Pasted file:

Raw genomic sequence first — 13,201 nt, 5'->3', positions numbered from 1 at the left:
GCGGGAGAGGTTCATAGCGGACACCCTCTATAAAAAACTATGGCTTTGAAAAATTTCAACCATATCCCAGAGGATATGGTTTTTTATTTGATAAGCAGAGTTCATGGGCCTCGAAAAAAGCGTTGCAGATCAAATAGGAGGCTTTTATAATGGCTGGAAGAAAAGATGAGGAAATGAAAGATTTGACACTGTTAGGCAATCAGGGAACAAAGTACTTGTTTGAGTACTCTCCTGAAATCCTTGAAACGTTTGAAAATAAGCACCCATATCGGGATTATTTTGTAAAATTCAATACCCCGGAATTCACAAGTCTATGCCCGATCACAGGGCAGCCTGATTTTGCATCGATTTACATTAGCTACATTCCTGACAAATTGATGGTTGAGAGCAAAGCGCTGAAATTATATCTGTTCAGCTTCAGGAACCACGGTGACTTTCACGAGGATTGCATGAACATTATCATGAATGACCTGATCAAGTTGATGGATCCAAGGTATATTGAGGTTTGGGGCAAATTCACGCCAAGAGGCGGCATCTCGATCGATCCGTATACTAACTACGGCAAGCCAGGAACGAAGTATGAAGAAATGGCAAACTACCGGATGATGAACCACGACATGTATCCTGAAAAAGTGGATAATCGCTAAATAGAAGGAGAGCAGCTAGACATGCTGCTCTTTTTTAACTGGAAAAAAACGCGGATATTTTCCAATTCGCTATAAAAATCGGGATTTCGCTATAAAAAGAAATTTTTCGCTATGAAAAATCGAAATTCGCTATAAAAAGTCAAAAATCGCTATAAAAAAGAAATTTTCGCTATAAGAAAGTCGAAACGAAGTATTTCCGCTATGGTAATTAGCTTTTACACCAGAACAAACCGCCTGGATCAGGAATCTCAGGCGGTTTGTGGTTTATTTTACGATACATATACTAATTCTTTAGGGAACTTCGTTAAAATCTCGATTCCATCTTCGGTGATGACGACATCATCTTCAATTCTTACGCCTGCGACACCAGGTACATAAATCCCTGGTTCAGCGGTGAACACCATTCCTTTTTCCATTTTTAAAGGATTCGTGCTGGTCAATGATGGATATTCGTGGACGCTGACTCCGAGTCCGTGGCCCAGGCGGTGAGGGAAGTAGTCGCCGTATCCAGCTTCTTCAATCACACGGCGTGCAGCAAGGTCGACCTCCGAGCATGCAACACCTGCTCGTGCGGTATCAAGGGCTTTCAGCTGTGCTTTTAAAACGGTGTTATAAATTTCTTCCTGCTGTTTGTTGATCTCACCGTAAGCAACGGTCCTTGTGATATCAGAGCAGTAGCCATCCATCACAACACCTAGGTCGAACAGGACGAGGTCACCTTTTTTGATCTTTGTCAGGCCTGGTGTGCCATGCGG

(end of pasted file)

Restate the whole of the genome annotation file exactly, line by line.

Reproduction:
Raw genomic sequence first — 13,201 nt, 5'->3', positions numbered from 1 at the left:
GCGGGAGAGGTTCATAGCGGACACCCTCTATAAAAAACTATGGCTTTGAAAAATTTCAACCATATCCCAGAGGATATGGTTTTTTATTTGATAAGCAGAGTTCATGGGCCTCGAAAAAAGCGTTGCAGATCAAATAGGAGGCTTTTATAATGGCTGGAAGAAAAGATGAGGAAATGAAAGATTTGACACTGTTAGGCAATCAGGGAACAAAGTACTTGTTTGAGTACTCTCCTGAAATCCTTGAAACGTTTGAAAATAAGCACCCATATCGGGATTATTTTGTAAAATTCAATACCCCGGAATTCACAAGTCTATGCCCGATCACAGGGCAGCCTGATTTTGCATCGATTTACATTAGCTACATTCCTGACAAATTGATGGTTGAGAGCAAAGCGCTGAAATTATATCTGTTCAGCTTCAGGAACCACGGTGACTTTCACGAGGATTGCATGAACATTATCATGAATGACCTGATCAAGTTGATGGATCCAAGGTATATTGAGGTTTGGGGCAAATTCACGCCAAGAGGCGGCATCTCGATCGATCCGTATACTAACTACGGCAAGCCAGGAACGAAGTATGAAGAAATGGCAAACTACCGGATGATGAACCACGACATGTATCCTGAAAAAGTGGATAATCGCTAAATAGAAGGAGAGCAGCTAGACATGCTGCTCTTTTTTAACTGGAAAAAAACGCGGATATTTTCCAATTCGCTATAAAAATCGGGATTTCGCTATAAAAAGAAATTTTTCGCTATGAAAAATCGAAATTCGCTATAAAAAGTCAAAAATCGCTATAAAAAAGAAATTTTCGCTATAAGAAAGTCGAAACGAAGTATTTCCGCTATGGTAATTAGCTTTTACACCAGAACAAACCGCCTGGATCAGGAATCTCAGGCGGTTTGTGGTTTATTTTACGATACATATACTAATTCTTTAGGGAACTTCGTTAAAATCTCGATTCCATCTTCGGTGATGACGACATCATCTTCAATTCTTACGCCTGCGACACCAGGTACATAAATCCCTGGTTCAGCGGTGAACACCATTCCTTTTTCCATTTTTAAAGGATTCGTGCTGGTCAATGATGGATATTCGTGGACGCTGACTCCGAGTCCGTGGCCCAGGCGGTGAGGGAAGTAGTCGCCGTATCCAGCTTCTTCAATCACACGGCGTGCAGCAAGGTCGACCTCCGAGCATGCAACACCTGCTCGTGCGGTATCAAGGGCTTTCAGCTGTGCTTTTAAAACGGTGTTATAAATTTCTTCCTGCTGTTTGTTGATCTCACCGTAAGCAACGGTCCTTGTGATATCAGAGCAGTAGCCATCCATCACAACACCTAGGTCGAACAGGACGAGGTCACCTTTTTTGATCTTTGTCAGGCCTGGTGTGCCATGCGG